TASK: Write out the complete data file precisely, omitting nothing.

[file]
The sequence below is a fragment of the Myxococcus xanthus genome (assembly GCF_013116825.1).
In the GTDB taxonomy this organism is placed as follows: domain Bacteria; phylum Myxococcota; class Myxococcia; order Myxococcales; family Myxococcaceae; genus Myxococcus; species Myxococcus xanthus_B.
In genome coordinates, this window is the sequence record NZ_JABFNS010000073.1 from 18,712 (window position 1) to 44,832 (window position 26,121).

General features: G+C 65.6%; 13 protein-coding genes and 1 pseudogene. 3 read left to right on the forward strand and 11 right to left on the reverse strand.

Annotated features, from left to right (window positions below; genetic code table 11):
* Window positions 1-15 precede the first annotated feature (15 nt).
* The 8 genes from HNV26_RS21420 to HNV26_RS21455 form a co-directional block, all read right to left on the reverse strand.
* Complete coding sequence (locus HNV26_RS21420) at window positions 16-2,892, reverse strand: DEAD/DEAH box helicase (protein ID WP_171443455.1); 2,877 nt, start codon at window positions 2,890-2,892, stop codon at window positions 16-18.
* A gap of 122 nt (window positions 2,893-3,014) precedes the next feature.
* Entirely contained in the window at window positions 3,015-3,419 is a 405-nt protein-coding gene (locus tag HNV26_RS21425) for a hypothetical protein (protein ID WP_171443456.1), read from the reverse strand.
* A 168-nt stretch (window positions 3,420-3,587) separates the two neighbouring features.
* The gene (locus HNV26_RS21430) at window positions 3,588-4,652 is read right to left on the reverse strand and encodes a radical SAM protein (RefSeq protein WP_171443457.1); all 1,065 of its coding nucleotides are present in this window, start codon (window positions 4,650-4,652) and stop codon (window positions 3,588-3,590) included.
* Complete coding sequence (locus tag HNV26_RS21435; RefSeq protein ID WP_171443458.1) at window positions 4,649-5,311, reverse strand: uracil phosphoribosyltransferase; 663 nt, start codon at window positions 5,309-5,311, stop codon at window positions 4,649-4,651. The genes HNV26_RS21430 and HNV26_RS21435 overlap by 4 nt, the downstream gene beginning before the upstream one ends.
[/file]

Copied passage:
The sequence below is a fragment of the Myxococcus xanthus genome (assembly GCF_013116825.1).
In the GTDB taxonomy this organism is placed as follows: domain Bacteria; phylum Myxococcota; class Myxococcia; order Myxococcales; family Myxococcaceae; genus Myxococcus; species Myxococcus xanthus_B.
In genome coordinates, this window is the sequence record NZ_JABFNS010000073.1 from 18,712 (window position 1) to 44,832 (window position 26,121).

General features: G+C 65.6%; 13 protein-coding genes and 1 pseudogene. 3 read left to right on the forward strand and 11 right to left on the reverse strand.

Annotated features, from left to right (window positions below; genetic code table 11):
* Window positions 1-15 precede the first annotated feature (15 nt).
* The 8 genes from HNV26_RS21420 to HNV26_RS21455 form a co-directional block, all read right to left on the reverse strand.
* Complete coding sequence (locus HNV26_RS21420) at window positions 16-2,892, reverse strand: DEAD/DEAH box helicase (protein ID WP_171443455.1); 2,877 nt, start codon at window positions 2,890-2,892, stop codon at window positions 16-18.
* A gap of 122 nt (window positions 2,893-3,014) precedes the next feature.
* Entirely contained in the window at window positions 3,015-3,419 is a 405-nt protein-coding gene (locus tag HNV26_RS21425) for a hypothetical protein (protein ID WP_171443456.1), read from the reverse strand.
* A 168-nt stretch (window positions 3,420-3,587) separates the two neighbouring features.
* The gene (locus HNV26_RS21430) at window positions 3,588-4,652 is read right to left on the reverse strand and encodes a radical SAM protein (RefSeq protein WP_171443457.1); all 1,065 of its coding nucleotides are present in this window, start codon (window positions 4,650-4,652) and stop codon (window positions 3,588-3,590) included.
* Complete coding sequence (locus tag HNV26_RS21435; RefSeq protein ID WP_171443458.1) at window positions 4,649-5,311, reverse strand: uracil phosphoribosyltransferase; 663 nt, start codon at window positions 5,309-5,311, stop codon at window positions 4,649-4,651. The genes HNV26_RS21430 and HNV26_RS21435 overlap by 4 nt, the downstream gene beginning before the upstream one ends.